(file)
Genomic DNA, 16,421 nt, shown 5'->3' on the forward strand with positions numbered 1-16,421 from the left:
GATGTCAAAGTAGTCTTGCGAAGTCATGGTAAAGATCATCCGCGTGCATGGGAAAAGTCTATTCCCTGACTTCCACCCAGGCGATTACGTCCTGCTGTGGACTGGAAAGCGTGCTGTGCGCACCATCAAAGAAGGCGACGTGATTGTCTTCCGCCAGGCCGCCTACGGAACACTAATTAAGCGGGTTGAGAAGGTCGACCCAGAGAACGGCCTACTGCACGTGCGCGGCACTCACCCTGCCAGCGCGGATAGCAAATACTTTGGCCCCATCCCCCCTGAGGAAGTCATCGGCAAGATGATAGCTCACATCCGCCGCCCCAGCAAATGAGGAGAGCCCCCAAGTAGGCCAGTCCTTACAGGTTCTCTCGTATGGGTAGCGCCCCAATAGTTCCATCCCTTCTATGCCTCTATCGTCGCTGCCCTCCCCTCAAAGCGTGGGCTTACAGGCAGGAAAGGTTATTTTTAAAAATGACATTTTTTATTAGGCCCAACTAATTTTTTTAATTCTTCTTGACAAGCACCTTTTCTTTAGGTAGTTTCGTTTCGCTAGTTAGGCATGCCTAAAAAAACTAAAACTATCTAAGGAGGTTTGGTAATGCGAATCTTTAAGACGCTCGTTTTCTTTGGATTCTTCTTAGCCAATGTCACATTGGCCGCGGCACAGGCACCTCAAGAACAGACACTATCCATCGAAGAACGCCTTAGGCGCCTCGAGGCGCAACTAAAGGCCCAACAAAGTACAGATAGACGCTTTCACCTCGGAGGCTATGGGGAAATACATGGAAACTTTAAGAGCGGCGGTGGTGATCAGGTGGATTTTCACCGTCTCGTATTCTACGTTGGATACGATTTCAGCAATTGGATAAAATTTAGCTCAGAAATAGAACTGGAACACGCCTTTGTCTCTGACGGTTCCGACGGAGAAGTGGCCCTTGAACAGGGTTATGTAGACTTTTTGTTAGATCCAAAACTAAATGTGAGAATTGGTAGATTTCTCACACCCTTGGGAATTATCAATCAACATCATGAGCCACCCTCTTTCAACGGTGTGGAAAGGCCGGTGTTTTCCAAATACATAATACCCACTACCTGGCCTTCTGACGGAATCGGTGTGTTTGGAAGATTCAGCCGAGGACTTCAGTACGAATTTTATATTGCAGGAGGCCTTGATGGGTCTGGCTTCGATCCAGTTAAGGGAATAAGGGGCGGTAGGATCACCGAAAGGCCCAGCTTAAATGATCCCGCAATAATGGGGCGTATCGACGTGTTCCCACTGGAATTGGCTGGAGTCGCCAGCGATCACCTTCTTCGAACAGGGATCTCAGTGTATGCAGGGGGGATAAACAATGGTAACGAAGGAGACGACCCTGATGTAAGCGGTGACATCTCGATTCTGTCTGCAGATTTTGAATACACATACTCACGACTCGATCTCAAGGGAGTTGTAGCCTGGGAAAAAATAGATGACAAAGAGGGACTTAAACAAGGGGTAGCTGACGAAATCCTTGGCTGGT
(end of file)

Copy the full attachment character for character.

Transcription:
Genomic DNA, 16,421 nt, shown 5'->3' on the forward strand with positions numbered 1-16,421 from the left:
GATGTCAAAGTAGTCTTGCGAAGTCATGGTAAAGATCATCCGCGTGCATGGGAAAAGTCTATTCCCTGACTTCCACCCAGGCGATTACGTCCTGCTGTGGACTGGAAAGCGTGCTGTGCGCACCATCAAAGAAGGCGACGTGATTGTCTTCCGCCAGGCCGCCTACGGAACACTAATTAAGCGGGTTGAGAAGGTCGACCCAGAGAACGGCCTACTGCACGTGCGCGGCACTCACCCTGCCAGCGCGGATAGCAAATACTTTGGCCCCATCCCCCCTGAGGAAGTCATCGGCAAGATGATAGCTCACATCCGCCGCCCCAGCAAATGAGGAGAGCCCCCAAGTAGGCCAGTCCTTACAGGTTCTCTCGTATGGGTAGCGCCCCAATAGTTCCATCCCTTCTATGCCTCTATCGTCGCTGCCCTCCCCTCAAAGCGTGGGCTTACAGGCAGGAAAGGTTATTTTTAAAAATGACATTTTTTATTAGGCCCAACTAATTTTTTTAATTCTTCTTGACAAGCACCTTTTCTTTAGGTAGTTTCGTTTCGCTAGTTAGGCATGCCTAAAAAAACTAAAACTATCTAAGGAGGTTTGGTAATGCGAATCTTTAAGACGCTCGTTTTCTTTGGATTCTTCTTAGCCAATGTCACATTGGCCGCGGCACAGGCACCTCAAGAACAGACACTATCCATCGAAGAACGCCTTAGGCGCCTCGAGGCGCAACTAAAGGCCCAACAAAGTACAGATAGACGCTTTCACCTCGGAGGCTATGGGGAAATACATGGAAACTTTAAGAGCGGCGGTGGTGATCAGGTGGATTTTCACCGTCTCGTATTCTACGTTGGATACGATTTCAGCAATTGGATAAAATTTAGCTCAGAAATAGAACTGGAACACGCCTTTGTCTCTGACGGTTCCGACGGAGAAGTGGCCCTTGAACAGGGTTATGTAGACTTTTTGTTAGATCCAAAACTAAATGTGAGAATTGGTAGATTTCTCACACCCTTGGGAATTATCAATCAACATCATGAGCCACCCTCTTTCAACGGTGTGGAAAGGCCGGTGTTTTCCAAATACATAATACCCACTACCTGGCCTTCTGACGGAATCGGTGTGTTTGGAAGATTCAGCCGAGGACTTCAGTACGAATTTTATATTGCAGGAGGCCTTGATGGGTCTGGCTTCGATCCAGTTAAGGGAATAAGGGGCGGTAGGATCACCGAAAGGCCCAGCTTAAATGATCCCGCAATAATGGGGCGTATCGACGTGTTCCCACTGGAATTGGCTGGAGTCGCCAGCGATCACCTTCTTCGAACAGGGATCTCAGTGTATGCAGGGGGGATAAACAATGGTAACGAAGGAGACGACCCTGATGTAAGCGGTGACATCTCGATTCTGTCTGCAGATTTTGAATACACATACTCACGACTCGATCTCAAGGGAGTTGTAGCCTGGGAAAAAATAGATGACAAAGAGGGACTTAAACAAGGGGTAGCTGACGAAATCCTTGGCTGGT